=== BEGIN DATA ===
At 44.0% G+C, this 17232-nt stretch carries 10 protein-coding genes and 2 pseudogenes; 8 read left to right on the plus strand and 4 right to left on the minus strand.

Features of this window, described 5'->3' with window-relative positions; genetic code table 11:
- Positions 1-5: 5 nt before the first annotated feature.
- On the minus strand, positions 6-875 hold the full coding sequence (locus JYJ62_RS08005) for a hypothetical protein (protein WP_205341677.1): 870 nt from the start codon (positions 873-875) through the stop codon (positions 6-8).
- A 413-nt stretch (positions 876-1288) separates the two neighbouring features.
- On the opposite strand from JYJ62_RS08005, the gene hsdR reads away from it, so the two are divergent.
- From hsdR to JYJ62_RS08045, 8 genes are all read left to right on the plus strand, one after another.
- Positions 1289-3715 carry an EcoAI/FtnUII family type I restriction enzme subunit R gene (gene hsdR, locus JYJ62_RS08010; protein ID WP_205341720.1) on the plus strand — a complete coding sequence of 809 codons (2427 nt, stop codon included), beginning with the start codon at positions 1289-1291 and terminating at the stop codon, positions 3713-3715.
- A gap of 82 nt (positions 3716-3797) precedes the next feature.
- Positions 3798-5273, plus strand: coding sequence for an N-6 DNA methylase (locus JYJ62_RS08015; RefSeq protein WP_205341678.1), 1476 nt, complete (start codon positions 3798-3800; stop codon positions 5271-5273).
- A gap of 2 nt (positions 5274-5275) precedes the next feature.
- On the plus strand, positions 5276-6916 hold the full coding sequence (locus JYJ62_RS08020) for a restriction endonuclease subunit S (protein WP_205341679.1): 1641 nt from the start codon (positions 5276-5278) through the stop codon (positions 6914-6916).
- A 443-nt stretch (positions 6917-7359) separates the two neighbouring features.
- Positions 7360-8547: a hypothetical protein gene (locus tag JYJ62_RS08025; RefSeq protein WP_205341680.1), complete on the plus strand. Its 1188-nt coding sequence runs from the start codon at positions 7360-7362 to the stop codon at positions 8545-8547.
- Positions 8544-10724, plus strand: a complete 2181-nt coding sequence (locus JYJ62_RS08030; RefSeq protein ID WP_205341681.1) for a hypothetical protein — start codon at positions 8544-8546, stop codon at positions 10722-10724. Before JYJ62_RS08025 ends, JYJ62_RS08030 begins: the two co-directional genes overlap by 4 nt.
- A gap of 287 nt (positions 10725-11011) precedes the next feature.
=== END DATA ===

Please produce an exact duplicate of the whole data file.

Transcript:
At 44.0% G+C, this 17232-nt stretch carries 10 protein-coding genes and 2 pseudogenes; 8 read left to right on the plus strand and 4 right to left on the minus strand.

Features of this window, described 5'->3' with window-relative positions; genetic code table 11:
- Positions 1-5: 5 nt before the first annotated feature.
- On the minus strand, positions 6-875 hold the full coding sequence (locus JYJ62_RS08005) for a hypothetical protein (protein WP_205341677.1): 870 nt from the start codon (positions 873-875) through the stop codon (positions 6-8).
- A 413-nt stretch (positions 876-1288) separates the two neighbouring features.
- On the opposite strand from JYJ62_RS08005, the gene hsdR reads away from it, so the two are divergent.
- From hsdR to JYJ62_RS08045, 8 genes are all read left to right on the plus strand, one after another.
- Positions 1289-3715 carry an EcoAI/FtnUII family type I restriction enzme subunit R gene (gene hsdR, locus JYJ62_RS08010; protein ID WP_205341720.1) on the plus strand — a complete coding sequence of 809 codons (2427 nt, stop codon included), beginning with the start codon at positions 1289-1291 and terminating at the stop codon, positions 3713-3715.
- A gap of 82 nt (positions 3716-3797) precedes the next feature.
- Positions 3798-5273, plus strand: coding sequence for an N-6 DNA methylase (locus JYJ62_RS08015; RefSeq protein WP_205341678.1), 1476 nt, complete (start codon positions 3798-3800; stop codon positions 5271-5273).
- A gap of 2 nt (positions 5274-5275) precedes the next feature.
- On the plus strand, positions 5276-6916 hold the full coding sequence (locus JYJ62_RS08020) for a restriction endonuclease subunit S (protein WP_205341679.1): 1641 nt from the start codon (positions 5276-5278) through the stop codon (positions 6914-6916).
- A 443-nt stretch (positions 6917-7359) separates the two neighbouring features.
- Positions 7360-8547: a hypothetical protein gene (locus tag JYJ62_RS08025; RefSeq protein WP_205341680.1), complete on the plus strand. Its 1188-nt coding sequence runs from the start codon at positions 7360-7362 to the stop codon at positions 8545-8547.
- Positions 8544-10724, plus strand: a complete 2181-nt coding sequence (locus JYJ62_RS08030; RefSeq protein ID WP_205341681.1) for a hypothetical protein — start codon at positions 8544-8546, stop codon at positions 10722-10724. Before JYJ62_RS08025 ends, JYJ62_RS08030 begins: the two co-directional genes overlap by 4 nt.
- A gap of 287 nt (positions 10725-11011) precedes the next feature.